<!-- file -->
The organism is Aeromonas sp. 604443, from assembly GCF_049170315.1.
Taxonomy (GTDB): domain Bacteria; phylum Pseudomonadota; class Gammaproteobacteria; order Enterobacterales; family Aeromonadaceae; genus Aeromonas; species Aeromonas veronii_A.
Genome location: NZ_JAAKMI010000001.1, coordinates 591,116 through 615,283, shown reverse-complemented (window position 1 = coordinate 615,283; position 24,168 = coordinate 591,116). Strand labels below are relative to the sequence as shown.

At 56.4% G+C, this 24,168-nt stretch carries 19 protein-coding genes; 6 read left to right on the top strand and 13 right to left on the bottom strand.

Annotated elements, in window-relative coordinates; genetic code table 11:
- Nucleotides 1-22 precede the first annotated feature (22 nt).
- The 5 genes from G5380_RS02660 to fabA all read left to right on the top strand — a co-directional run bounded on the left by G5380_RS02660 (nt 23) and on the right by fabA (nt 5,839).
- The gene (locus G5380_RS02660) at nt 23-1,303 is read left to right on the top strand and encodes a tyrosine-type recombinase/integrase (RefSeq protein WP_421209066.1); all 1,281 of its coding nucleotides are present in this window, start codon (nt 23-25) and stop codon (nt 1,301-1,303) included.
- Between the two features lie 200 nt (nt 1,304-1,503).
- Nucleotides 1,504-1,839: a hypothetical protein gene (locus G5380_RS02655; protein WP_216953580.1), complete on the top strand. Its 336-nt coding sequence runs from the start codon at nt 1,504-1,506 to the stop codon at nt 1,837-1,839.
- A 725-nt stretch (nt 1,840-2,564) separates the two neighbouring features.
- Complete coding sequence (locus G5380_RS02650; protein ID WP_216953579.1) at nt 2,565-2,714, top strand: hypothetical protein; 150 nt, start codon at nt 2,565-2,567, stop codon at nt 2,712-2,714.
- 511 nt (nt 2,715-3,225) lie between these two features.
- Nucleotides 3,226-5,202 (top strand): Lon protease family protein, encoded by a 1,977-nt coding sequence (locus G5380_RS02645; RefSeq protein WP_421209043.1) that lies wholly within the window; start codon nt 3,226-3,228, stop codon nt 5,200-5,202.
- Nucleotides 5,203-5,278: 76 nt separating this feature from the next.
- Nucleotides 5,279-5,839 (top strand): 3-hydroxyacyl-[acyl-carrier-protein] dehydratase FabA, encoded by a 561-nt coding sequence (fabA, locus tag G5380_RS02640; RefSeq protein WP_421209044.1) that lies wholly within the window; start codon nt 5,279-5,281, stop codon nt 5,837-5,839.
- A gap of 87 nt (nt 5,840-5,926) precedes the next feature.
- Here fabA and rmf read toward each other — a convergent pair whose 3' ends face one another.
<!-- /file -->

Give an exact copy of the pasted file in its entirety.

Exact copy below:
The organism is Aeromonas sp. 604443, from assembly GCF_049170315.1.
Taxonomy (GTDB): domain Bacteria; phylum Pseudomonadota; class Gammaproteobacteria; order Enterobacterales; family Aeromonadaceae; genus Aeromonas; species Aeromonas veronii_A.
Genome location: NZ_JAAKMI010000001.1, coordinates 591,116 through 615,283, shown reverse-complemented (window position 1 = coordinate 615,283; position 24,168 = coordinate 591,116). Strand labels below are relative to the sequence as shown.

At 56.4% G+C, this 24,168-nt stretch carries 19 protein-coding genes; 6 read left to right on the top strand and 13 right to left on the bottom strand.

Annotated elements, in window-relative coordinates; genetic code table 11:
- Nucleotides 1-22 precede the first annotated feature (22 nt).
- The 5 genes from G5380_RS02660 to fabA all read left to right on the top strand — a co-directional run bounded on the left by G5380_RS02660 (nt 23) and on the right by fabA (nt 5,839).
- The gene (locus G5380_RS02660) at nt 23-1,303 is read left to right on the top strand and encodes a tyrosine-type recombinase/integrase (RefSeq protein WP_421209066.1); all 1,281 of its coding nucleotides are present in this window, start codon (nt 23-25) and stop codon (nt 1,301-1,303) included.
- Between the two features lie 200 nt (nt 1,304-1,503).
- Nucleotides 1,504-1,839: a hypothetical protein gene (locus G5380_RS02655; protein WP_216953580.1), complete on the top strand. Its 336-nt coding sequence runs from the start codon at nt 1,504-1,506 to the stop codon at nt 1,837-1,839.
- A 725-nt stretch (nt 1,840-2,564) separates the two neighbouring features.
- Complete coding sequence (locus G5380_RS02650; protein ID WP_216953579.1) at nt 2,565-2,714, top strand: hypothetical protein; 150 nt, start codon at nt 2,565-2,567, stop codon at nt 2,712-2,714.
- 511 nt (nt 2,715-3,225) lie between these two features.
- Nucleotides 3,226-5,202 (top strand): Lon protease family protein, encoded by a 1,977-nt coding sequence (locus G5380_RS02645; RefSeq protein WP_421209043.1) that lies wholly within the window; start codon nt 3,226-3,228, stop codon nt 5,200-5,202.
- Nucleotides 5,203-5,278: 76 nt separating this feature from the next.
- Nucleotides 5,279-5,839 (top strand): 3-hydroxyacyl-[acyl-carrier-protein] dehydratase FabA, encoded by a 561-nt coding sequence (fabA, locus tag G5380_RS02640; RefSeq protein WP_421209044.1) that lies wholly within the window; start codon nt 5,279-5,281, stop codon nt 5,837-5,839.
- A gap of 87 nt (nt 5,840-5,926) precedes the next feature.
- Here fabA and rmf read toward each other — a convergent pair whose 3' ends face one another.